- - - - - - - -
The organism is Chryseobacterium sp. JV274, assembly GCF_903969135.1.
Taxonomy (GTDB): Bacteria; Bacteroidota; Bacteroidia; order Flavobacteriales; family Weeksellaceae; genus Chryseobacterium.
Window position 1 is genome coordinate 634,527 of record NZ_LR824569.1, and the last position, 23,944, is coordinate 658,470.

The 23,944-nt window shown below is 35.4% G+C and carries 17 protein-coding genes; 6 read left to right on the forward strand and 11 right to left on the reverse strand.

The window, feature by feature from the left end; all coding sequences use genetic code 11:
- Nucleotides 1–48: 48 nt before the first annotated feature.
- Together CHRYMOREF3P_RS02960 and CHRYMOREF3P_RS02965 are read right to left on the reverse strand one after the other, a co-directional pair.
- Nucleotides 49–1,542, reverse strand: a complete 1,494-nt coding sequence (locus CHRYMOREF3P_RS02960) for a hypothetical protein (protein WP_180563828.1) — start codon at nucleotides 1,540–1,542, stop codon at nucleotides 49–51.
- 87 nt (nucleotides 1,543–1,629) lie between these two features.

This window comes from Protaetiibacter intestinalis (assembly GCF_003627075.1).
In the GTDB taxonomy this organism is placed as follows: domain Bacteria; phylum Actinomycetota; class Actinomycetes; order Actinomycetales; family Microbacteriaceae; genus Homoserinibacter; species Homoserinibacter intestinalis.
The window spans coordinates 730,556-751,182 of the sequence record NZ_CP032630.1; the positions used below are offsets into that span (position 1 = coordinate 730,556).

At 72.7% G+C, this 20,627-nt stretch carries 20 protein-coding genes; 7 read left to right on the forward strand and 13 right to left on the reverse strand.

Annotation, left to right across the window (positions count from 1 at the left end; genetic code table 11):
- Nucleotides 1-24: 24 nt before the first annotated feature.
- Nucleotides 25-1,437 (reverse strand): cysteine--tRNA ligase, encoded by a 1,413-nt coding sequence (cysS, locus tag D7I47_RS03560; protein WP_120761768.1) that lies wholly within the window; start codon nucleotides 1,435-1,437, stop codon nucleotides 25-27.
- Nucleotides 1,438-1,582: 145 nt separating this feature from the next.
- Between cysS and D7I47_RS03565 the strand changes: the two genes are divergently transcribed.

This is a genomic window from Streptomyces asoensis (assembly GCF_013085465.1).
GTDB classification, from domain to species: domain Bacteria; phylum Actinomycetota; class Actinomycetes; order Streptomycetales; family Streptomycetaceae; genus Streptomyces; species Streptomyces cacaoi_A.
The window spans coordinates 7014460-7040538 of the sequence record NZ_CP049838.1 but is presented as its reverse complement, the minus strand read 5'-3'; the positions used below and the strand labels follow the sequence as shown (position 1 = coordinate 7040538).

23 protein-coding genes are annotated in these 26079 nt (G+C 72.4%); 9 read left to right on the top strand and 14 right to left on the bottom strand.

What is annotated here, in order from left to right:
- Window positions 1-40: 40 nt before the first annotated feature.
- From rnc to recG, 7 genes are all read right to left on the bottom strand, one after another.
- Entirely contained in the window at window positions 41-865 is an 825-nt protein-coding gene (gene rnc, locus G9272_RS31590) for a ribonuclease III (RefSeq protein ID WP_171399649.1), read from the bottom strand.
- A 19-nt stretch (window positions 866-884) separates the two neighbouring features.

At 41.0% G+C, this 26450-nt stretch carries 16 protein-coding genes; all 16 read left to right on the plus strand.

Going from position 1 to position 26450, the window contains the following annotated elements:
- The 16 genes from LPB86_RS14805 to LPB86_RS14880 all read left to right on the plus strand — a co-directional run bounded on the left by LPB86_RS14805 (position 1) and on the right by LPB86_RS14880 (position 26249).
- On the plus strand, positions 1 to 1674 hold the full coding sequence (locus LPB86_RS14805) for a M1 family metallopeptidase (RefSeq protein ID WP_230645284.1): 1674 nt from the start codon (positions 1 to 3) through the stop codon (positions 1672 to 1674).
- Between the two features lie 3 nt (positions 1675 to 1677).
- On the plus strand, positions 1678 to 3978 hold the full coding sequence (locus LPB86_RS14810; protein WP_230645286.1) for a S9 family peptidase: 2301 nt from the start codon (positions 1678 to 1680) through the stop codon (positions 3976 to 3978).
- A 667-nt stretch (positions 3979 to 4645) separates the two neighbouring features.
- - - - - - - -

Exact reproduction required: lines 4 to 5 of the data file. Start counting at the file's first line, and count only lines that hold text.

The 23,944-nt window shown below is 35.4% G+C and carries 17 protein-coding genes; 6 read left to right on the forward strand and 11 right to left on the reverse strand.

The window, feature by feature from the left end; all coding sequences use genetic code 11: